There are quite a few used Pioneer laser disks on ebay that have a serial port.

CLD-V2200, CLD-V2300, CLD-V2400, CLD-V2600, CLD-V2800, CLD-V5000, etc...

 

The CLD models seem to be for industrial or classroom use.

Many lack things like S-Video or digital audio out that you might find in home units. They might even be single sided, requiring you to flip the disk if you are watching a movie.

 

This looks like a good resource:

http://www.dragons-lair-project.com/tech/ldguide/pioneer.asp

Edited by JamesD
Link to comment
Share on other sites

THe professionnal models are sturdy and made for professionnal, school and training uses yeah.

And Indeed, being designed to be robust, they doesn't come with fancy functions.

This very one (I have the same) come with PAL/NTSC compatibility, output PAL or NTSC (regardless of the disc you shove in (tho if I recall, NTSC discs will be output as PAL-60, not PAL 50htz - not sure about PAL discs in NTSC, I dunno why I would try that XD)) read analog audio, digital audio, have a connection for a barcode reader, computer, and an excellent composite video out.

Interestingly, it's compatible with a subtitle standard set for LD, but you need an external decoder to display them (I assume that it make the subtible decoder cheaper to have the process into the player rather than inside the box)

 

But indeed, no Dolby Stereo or double sided reading, tho, from what I know, dual-sided or rotating head readers (at least in Europe) were very rare and are usually (IMO) too expensive to justify the cost of one (I got that Pioneer CLD for 35E, any double sided player will cost between 250 and 300E!)

Edited by CatPix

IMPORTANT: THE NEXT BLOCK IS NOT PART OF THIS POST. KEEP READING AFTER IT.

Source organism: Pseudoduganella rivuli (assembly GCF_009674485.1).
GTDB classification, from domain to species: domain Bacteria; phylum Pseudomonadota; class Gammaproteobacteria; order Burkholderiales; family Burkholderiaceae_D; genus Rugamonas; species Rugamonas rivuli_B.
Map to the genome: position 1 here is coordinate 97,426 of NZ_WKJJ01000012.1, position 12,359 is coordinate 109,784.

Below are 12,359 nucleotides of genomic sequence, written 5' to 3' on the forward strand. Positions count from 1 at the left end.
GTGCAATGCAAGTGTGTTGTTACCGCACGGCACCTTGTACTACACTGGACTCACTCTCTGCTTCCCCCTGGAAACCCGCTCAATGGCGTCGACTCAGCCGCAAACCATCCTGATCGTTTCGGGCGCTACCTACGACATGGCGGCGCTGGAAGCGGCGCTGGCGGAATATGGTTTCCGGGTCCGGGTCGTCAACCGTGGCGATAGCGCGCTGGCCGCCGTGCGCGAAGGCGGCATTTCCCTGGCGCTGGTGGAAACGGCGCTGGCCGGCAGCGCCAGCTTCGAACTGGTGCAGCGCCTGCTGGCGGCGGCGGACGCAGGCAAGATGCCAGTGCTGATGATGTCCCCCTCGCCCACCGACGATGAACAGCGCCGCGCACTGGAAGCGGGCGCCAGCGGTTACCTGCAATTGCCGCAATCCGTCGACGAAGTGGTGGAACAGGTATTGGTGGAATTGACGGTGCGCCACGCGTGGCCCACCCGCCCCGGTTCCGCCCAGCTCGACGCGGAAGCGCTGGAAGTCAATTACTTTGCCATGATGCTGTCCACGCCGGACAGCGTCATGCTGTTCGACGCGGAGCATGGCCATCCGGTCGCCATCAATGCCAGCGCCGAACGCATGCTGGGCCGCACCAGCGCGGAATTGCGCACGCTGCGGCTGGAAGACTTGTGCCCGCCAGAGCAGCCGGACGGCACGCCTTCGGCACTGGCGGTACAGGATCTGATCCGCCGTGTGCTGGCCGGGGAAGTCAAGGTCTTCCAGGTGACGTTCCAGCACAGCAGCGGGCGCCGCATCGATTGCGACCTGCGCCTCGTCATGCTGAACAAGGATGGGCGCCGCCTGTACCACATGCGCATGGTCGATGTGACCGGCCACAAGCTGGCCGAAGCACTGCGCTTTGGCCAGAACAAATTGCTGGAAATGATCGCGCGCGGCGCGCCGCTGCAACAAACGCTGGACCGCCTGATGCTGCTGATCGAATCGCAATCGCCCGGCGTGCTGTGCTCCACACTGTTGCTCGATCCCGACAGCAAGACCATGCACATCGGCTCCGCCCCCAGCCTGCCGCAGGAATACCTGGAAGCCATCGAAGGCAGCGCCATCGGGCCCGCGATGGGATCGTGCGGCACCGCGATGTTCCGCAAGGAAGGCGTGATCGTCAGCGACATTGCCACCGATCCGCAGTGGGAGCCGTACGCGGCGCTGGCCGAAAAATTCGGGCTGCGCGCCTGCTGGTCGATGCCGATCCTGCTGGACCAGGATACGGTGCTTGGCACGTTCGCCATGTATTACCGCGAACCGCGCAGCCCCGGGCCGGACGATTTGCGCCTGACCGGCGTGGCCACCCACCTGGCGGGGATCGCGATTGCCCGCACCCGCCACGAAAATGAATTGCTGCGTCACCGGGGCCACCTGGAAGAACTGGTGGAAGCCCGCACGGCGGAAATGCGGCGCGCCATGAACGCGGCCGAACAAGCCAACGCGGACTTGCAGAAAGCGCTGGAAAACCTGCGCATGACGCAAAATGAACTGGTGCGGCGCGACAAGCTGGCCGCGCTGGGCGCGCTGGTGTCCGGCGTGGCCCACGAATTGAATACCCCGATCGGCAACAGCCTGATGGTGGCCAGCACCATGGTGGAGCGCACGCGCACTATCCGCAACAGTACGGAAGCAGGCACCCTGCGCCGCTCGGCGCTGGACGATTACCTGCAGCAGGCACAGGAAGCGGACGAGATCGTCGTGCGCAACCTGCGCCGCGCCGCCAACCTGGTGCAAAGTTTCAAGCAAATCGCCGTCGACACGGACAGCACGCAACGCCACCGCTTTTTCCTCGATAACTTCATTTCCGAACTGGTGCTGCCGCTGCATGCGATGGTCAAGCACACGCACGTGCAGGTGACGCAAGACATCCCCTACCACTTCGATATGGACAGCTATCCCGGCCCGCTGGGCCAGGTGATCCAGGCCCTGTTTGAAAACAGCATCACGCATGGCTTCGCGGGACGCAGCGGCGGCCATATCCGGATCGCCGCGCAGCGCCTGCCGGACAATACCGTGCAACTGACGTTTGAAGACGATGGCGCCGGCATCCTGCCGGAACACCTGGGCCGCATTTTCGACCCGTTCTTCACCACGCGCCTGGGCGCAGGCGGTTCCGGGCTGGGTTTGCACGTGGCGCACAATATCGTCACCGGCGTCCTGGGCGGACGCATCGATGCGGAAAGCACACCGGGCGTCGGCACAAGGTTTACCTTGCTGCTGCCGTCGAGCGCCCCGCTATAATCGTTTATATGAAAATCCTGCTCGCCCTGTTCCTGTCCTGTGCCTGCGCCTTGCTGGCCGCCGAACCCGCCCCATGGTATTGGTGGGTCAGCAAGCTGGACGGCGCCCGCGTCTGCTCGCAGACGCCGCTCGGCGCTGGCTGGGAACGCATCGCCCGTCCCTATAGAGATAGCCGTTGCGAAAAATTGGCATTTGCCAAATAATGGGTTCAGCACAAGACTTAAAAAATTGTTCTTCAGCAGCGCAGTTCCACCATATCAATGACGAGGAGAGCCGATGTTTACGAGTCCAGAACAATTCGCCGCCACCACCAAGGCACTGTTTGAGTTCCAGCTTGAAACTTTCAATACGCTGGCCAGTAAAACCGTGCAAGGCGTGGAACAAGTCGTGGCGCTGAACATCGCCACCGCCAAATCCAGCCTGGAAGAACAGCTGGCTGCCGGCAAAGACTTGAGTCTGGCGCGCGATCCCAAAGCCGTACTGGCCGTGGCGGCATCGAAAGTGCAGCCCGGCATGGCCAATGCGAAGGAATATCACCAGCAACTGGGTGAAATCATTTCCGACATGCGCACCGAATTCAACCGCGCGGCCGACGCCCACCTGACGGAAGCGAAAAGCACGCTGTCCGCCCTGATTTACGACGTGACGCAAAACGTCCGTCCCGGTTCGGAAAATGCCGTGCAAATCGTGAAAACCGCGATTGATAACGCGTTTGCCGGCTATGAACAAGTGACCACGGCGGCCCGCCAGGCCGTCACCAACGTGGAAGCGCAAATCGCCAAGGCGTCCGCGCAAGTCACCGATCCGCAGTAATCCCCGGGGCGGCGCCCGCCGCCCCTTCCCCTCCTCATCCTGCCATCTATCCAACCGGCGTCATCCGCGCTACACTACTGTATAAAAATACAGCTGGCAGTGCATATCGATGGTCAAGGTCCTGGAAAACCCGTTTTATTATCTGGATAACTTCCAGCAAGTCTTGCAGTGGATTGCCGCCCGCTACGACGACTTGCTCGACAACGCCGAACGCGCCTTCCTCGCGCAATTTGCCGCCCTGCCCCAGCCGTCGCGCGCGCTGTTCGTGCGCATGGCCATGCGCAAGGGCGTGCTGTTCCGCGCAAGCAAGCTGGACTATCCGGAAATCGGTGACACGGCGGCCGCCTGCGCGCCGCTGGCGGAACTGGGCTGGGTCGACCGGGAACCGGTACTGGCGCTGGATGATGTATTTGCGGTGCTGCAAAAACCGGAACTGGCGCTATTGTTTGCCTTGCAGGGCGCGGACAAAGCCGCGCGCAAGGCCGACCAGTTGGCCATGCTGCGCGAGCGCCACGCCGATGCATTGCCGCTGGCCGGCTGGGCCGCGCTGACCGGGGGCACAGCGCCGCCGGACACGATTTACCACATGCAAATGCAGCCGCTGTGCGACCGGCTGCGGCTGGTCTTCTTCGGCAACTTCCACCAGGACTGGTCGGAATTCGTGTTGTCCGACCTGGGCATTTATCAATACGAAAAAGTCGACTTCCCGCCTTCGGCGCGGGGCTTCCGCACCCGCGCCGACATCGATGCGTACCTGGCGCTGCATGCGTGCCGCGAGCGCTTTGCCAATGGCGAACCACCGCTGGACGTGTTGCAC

Link to comment
Share on other sites

And as I seen in the photos of the back in the auction, no ports for the remote plugs.

But thats the way to use game laserdiscs like the Dragons Lair that I own.

A connection between the serial bus of the Computer (C64, Amiga) and the port of the remote on a standard LD player.

post-30718-0-13175400-1495470377_thumb.jpg

post-30718-0-71482600-1495470389.jpg

Link to comment
Share on other sites

And as I seen in the photos of the back in the auction, no ports for the remote plugs.

But thats the way to use game laserdiscs like the Dragons Lair that I own.

A connection between the serial bus of the Computer (C64, Amiga) and the port of the remote on a standard LD player.

On the machine in the auction, the connector isn't a standard RS-232, it has fewer pins.

It's along the top left of the machine next to the dip switches.

There also seems to be another connector below that.

Edited by JamesD
Link to comment
Share on other sites

And as I seen in the photos of the back in the auction, no ports for the remote plugs.

But thats the way to use game laserdiscs like the Dragons Lair that I own.

A connection between the serial bus of the Computer (C64, Amiga) and the port of the remote on a standard LD player.

 

are you using a laserdisc that is for the arcade ?

Link to comment
Share on other sites

 

are you using a laserdisc that is for the arcade ?

 

There was in Germany a company that sold LDGs with home computer interfaces (Amiga, C64...). The Laserdiscs are specially produced but are based on the original arcade LDs.

They are single sided CAV discs, so you can head for every single frame on the disc.

Link to comment
Share on other sites

Join the conversation

You can post now and register later. If you have an account, sign in now to post with your account.
Note: Your post will require moderator approval before it will be visible.

Guest
Reply to this topic...

×   Pasted as rich text.   Paste as plain text instead

  Only 75 emoji are allowed.

×   Your link has been automatically embedded.   Display as a link instead

×   Your previous content has been restored.   Clear editor

×   You cannot paste images directly. Upload or insert images from URL.

Loading...
 Share

  • Recently Browsing   0 members

    • No registered users viewing this page.
×
×
  • Create New...